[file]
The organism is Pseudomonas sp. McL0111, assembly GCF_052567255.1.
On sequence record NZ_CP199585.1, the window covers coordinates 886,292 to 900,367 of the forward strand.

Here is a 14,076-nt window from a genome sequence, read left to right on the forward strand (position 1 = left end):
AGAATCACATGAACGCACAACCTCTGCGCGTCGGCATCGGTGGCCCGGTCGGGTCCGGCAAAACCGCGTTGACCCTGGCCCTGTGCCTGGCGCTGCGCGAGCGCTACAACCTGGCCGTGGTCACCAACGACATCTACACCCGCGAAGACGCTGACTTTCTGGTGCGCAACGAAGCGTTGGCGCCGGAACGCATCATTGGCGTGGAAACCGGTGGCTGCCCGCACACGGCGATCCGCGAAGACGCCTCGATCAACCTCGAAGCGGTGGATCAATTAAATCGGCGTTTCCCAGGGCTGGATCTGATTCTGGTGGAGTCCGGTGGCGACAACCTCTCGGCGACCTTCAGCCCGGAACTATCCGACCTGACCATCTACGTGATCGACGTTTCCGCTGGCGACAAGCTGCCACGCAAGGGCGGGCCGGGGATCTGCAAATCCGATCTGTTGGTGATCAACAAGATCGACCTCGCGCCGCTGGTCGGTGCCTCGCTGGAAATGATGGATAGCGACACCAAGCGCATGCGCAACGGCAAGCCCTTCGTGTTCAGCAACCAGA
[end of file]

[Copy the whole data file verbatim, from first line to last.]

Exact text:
The organism is Pseudomonas sp. McL0111, assembly GCF_052567255.1.
On sequence record NZ_CP199585.1, the window covers coordinates 886,292 to 900,367 of the forward strand.

Here is a 14,076-nt window from a genome sequence, read left to right on the forward strand (position 1 = left end):
AGAATCACATGAACGCACAACCTCTGCGCGTCGGCATCGGTGGCCCGGTCGGGTCCGGCAAAACCGCGTTGACCCTGGCCCTGTGCCTGGCGCTGCGCGAGCGCTACAACCTGGCCGTGGTCACCAACGACATCTACACCCGCGAAGACGCTGACTTTCTGGTGCGCAACGAAGCGTTGGCGCCGGAACGCATCATTGGCGTGGAAACCGGTGGCTGCCCGCACACGGCGATCCGCGAAGACGCCTCGATCAACCTCGAAGCGGTGGATCAATTAAATCGGCGTTTCCCAGGGCTGGATCTGATTCTGGTGGAGTCCGGTGGCGACAACCTCTCGGCGACCTTCAGCCCGGAACTATCCGACCTGACCATCTACGTGATCGACGTTTCCGCTGGCGACAAGCTGCCACGCAAGGGCGGGCCGGGGATCTGCAAATCCGATCTGTTGGTGATCAACAAGATCGACCTCGCGCCGCTGGTCGGTGCCTCGCTGGAAATGATGGATAGCGACACCAAGCGCATGCGCAACGGCAAGCCCTTCGTGTTCAGCAACCAGA